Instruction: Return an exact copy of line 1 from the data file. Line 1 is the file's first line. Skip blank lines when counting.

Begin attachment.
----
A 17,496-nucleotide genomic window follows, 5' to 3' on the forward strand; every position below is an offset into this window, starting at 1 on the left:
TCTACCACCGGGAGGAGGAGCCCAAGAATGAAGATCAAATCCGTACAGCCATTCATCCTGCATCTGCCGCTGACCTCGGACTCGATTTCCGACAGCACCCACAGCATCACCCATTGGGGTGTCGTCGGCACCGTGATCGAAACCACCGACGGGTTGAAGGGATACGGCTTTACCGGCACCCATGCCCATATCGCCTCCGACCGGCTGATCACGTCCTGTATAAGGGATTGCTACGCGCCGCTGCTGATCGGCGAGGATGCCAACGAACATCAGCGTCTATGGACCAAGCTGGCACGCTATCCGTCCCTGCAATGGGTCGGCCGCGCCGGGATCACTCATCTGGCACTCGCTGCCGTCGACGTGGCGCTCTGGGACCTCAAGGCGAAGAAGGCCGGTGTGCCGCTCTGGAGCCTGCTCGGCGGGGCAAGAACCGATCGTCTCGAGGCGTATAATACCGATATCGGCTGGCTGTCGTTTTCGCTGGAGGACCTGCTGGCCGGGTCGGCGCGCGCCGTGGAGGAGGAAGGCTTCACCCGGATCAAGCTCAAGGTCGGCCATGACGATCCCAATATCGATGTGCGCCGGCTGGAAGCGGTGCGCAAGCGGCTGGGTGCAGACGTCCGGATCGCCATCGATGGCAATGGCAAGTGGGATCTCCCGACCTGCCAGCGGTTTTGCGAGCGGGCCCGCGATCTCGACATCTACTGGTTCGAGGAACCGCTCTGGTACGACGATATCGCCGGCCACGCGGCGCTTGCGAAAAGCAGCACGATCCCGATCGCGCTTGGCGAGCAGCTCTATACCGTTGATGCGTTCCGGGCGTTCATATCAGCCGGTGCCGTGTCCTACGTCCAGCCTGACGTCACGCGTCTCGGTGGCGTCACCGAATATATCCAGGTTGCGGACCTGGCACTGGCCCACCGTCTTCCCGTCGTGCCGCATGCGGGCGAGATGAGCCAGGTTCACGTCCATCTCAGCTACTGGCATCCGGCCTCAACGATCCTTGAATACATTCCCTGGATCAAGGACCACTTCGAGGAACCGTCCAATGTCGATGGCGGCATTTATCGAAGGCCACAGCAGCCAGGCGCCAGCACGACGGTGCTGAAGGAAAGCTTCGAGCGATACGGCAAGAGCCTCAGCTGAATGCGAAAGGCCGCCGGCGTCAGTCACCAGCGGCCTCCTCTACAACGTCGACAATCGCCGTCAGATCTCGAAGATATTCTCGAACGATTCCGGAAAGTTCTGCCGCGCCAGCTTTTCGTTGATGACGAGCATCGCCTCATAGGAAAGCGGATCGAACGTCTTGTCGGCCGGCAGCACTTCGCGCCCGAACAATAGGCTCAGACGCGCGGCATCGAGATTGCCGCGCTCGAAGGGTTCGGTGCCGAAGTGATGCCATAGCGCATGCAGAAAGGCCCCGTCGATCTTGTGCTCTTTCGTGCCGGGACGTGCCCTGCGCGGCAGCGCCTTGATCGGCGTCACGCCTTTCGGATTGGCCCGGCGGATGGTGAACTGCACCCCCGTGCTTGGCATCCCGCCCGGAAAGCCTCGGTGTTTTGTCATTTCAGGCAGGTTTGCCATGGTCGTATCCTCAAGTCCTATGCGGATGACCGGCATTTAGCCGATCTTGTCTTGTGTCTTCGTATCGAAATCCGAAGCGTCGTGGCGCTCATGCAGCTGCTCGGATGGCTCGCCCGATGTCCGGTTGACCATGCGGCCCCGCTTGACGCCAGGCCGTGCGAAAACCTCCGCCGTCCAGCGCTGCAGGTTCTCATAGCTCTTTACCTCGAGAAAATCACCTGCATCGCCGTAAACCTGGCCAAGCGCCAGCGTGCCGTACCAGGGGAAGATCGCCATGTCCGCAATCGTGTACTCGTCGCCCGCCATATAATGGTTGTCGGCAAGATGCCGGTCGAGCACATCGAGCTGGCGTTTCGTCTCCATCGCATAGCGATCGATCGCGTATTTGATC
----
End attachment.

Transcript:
A 17,496-nucleotide genomic window follows, 5' to 3' on the forward strand; every position below is an offset into this window, starting at 1 on the left: